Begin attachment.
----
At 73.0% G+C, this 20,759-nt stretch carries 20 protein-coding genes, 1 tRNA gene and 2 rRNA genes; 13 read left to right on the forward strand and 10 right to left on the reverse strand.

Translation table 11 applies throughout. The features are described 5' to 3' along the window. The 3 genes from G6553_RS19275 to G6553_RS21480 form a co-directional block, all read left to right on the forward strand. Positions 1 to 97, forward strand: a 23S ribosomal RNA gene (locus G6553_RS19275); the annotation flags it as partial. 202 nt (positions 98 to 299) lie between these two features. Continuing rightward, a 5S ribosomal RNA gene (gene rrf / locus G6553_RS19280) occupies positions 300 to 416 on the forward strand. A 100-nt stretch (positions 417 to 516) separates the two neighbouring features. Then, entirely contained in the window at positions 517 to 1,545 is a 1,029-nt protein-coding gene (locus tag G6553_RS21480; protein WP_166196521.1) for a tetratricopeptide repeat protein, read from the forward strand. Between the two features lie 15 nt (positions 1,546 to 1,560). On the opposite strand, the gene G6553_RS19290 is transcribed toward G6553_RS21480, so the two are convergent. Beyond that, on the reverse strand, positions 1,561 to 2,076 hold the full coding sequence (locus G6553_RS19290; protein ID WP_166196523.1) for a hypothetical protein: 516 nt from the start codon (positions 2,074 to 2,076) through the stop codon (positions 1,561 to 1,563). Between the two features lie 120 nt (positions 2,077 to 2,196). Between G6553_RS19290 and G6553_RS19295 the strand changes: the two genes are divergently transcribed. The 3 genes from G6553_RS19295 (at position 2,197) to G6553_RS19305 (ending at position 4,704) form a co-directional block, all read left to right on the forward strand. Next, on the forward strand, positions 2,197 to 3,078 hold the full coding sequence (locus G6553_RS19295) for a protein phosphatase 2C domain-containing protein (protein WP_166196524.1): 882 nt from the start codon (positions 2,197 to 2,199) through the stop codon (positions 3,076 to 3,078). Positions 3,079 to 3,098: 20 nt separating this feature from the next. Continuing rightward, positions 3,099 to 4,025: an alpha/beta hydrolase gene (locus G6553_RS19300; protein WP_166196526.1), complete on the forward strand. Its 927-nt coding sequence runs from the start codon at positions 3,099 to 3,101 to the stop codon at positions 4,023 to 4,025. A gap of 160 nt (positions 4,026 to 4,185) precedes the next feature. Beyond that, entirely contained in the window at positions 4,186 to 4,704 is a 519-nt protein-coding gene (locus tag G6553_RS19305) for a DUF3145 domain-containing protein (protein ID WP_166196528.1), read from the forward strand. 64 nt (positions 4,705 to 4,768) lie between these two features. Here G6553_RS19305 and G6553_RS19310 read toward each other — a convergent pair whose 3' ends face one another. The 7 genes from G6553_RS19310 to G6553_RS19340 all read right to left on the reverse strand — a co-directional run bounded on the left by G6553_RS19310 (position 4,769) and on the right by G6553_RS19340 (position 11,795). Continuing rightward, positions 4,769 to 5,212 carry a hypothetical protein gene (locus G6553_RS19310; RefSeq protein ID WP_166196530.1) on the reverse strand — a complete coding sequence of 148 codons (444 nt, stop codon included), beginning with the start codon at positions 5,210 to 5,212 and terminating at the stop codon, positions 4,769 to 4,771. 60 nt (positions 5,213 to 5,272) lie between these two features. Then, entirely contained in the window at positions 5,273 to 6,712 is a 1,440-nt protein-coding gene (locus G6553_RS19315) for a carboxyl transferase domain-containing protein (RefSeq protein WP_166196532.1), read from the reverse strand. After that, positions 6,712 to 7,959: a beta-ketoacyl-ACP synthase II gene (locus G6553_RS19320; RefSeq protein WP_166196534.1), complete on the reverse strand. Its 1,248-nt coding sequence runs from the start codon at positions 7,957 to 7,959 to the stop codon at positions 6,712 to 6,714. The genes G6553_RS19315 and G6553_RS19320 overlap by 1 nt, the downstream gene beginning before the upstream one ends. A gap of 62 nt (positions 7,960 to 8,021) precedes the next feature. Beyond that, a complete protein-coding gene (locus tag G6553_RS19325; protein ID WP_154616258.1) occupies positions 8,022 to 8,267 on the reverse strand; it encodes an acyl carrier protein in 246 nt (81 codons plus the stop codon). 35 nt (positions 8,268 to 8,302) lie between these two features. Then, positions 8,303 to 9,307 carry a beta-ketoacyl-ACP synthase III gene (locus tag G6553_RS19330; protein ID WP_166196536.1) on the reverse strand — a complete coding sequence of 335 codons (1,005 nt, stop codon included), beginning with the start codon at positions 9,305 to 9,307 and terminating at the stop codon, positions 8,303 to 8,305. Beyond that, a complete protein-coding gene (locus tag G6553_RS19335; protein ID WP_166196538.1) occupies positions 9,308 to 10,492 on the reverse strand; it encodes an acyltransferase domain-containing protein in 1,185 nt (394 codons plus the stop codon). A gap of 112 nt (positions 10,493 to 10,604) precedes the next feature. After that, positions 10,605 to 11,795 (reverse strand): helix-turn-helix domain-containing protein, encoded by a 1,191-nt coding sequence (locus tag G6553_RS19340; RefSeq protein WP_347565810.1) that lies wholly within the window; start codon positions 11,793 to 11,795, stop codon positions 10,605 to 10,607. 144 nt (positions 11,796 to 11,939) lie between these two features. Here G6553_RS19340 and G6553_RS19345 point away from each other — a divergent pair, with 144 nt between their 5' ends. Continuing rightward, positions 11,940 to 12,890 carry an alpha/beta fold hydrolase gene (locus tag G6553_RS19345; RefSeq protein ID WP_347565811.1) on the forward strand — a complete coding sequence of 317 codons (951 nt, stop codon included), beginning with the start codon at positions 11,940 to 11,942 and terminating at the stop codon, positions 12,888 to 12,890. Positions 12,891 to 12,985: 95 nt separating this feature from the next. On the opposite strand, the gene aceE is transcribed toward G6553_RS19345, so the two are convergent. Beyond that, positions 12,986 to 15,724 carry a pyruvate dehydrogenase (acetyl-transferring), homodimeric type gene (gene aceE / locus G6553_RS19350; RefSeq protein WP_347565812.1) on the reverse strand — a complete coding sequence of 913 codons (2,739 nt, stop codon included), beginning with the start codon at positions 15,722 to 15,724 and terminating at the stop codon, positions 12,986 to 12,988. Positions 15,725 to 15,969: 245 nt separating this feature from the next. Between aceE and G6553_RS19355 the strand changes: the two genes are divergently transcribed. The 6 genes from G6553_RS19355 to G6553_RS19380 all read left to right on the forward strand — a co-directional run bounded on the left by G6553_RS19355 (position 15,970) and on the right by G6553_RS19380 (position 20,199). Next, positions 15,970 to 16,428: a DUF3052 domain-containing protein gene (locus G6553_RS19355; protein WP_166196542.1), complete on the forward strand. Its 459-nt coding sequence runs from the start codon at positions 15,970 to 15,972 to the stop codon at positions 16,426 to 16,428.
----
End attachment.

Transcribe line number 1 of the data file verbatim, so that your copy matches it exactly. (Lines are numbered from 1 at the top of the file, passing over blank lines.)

At 73.0% G+C, this 20,759-nt stretch carries 20 protein-coding genes, 1 tRNA gene and 2 rRNA genes; 13 read left to right on the forward strand and 10 right to left on the reverse strand.